Shapes and shadows on Skiddaw (931m.) in the Lake District National Park. This was hiking the steep route up from Millbeck to Carl Side at 746 m. The tarn at the saddle before the last push to Skiddaw was almost dry and the view pretty misty. Then a quick excursion to Ullock Pike.
I started after breakfast but saw only one other hiker until 1130 or so. The wind was a bit gusty plus I was adequately knackered so I enjoyed my picnic at the mound on Longside Edge (734 m.), then came back down. Training in my gym at home has limited the damage of the lockdowns but is not the same as a hiking a big hill.
ROC Post Threlkeld must be in one of the most scenic locations of all the 1563 Observer Corps observation posts all over the UK which were established or repurposed from wartime use in 1956.
It’s an underground concrete bunker designed to resist nuclear attack, a “Protected Post”. The floor is about 5 m. below the access hatch and is reached by a vertical ladder. There’s a ventilator at the other end of the underground chamber, the dimensions are about 5 m. x 2 m. x 2 m. There’s a telephone line but no mains electricity or water. An observation platform was also required, ROC Keswick/Threlkeld has a small tower built of local stone for this purpose.
The South Downs National Park has been fully open throughout the lockdowns, unlike many other National Parks in England. Its rolling downs and valleys are accessible on foot from many homes, giving a welcome relief from the mundane and banal tedium of life in lockdown. The grassy ramparts of Hollingbury Fort/Castle/Camp (178 m.) are the vestiges of an Iron Age hill fort which dominates the area, overseeing the City of Brighton, with panoramic views out to the English Channel, the Isle of Wight, Seaford Head, the Sussex Weald and the North Downs. Although much of the topographic feature is now a golf course owned and run by Brighton City Council, several Dew Ponds and some low forest remain in the surrounding area, unlike much of the rest of the South Downs which have been stripped to grassland for grazing. Then back to Preston Park via Surrenden Road in time to see a chilly sunset over Hove.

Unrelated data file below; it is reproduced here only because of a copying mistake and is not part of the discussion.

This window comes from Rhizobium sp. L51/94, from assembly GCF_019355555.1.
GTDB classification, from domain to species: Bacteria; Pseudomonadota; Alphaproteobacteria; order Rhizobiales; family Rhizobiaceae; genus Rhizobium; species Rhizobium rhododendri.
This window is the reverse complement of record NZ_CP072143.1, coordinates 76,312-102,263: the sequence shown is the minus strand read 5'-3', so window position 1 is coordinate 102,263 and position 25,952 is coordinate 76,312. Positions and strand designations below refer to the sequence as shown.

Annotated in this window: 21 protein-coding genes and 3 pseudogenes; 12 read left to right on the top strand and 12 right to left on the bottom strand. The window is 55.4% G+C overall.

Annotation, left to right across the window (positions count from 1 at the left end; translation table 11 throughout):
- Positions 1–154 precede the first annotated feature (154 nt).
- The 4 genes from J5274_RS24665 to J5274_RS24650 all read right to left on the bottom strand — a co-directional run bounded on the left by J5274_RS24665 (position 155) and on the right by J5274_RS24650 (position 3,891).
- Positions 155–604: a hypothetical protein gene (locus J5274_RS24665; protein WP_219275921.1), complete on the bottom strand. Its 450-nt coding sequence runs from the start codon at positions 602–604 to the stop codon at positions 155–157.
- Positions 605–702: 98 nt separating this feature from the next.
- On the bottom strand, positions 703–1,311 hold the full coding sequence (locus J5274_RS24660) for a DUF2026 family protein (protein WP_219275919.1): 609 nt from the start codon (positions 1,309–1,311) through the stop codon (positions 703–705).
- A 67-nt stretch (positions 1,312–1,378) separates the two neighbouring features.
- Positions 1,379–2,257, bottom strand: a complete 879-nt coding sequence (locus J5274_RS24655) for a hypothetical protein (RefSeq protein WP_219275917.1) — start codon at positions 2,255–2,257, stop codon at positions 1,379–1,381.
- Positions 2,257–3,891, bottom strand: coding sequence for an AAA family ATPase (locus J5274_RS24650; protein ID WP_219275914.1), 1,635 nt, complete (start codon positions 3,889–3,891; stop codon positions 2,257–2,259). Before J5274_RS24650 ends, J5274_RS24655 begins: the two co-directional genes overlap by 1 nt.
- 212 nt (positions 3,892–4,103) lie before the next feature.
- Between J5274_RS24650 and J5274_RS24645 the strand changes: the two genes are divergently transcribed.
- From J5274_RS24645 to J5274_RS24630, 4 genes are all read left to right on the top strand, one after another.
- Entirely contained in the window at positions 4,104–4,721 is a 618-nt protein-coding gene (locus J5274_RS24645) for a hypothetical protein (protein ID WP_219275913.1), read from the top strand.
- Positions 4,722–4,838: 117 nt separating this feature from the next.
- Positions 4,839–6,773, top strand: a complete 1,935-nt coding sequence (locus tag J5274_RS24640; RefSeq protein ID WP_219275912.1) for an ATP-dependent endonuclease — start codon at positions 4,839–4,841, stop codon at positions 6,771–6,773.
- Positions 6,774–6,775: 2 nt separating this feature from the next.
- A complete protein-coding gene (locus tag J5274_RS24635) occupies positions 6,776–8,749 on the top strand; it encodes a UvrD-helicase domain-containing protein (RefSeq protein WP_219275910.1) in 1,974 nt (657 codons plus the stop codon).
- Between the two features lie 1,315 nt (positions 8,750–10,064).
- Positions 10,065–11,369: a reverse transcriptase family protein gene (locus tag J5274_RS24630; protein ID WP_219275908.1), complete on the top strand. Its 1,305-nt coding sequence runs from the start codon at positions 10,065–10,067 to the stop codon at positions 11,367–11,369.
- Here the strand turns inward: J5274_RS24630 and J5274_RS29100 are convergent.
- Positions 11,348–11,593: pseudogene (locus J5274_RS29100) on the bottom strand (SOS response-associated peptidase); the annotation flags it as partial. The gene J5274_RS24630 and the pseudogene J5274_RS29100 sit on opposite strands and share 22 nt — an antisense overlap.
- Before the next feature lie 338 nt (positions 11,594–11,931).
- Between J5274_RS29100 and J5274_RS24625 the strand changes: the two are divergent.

Taking advantage of a sunny interval in a “Four seasons” day for a walk from my new front door to halfway up the local mountain, Skiddaw (931 m.). Sunshine, snow, fog, gales and heavy rain all on this one day in late March.
With only a very limited number of other hikers on this usually populous route (because the #stayathome legal lockdown was still in force), it was possible to sit and enjoy the views without having to stray too far from the path. With an apple and a couple of locally baked hot cross buns.
The guy in rugby shorts carrying a well-trimmed log told me he was doing it to make his day “more interesting”. He was last seen on the skyline on the path at about 650 m., still going upwards.
The rain came in while my Coq au Vin du Vaucluse was cooking but my work of the past weeks meant I could enjoy it in relative comfort.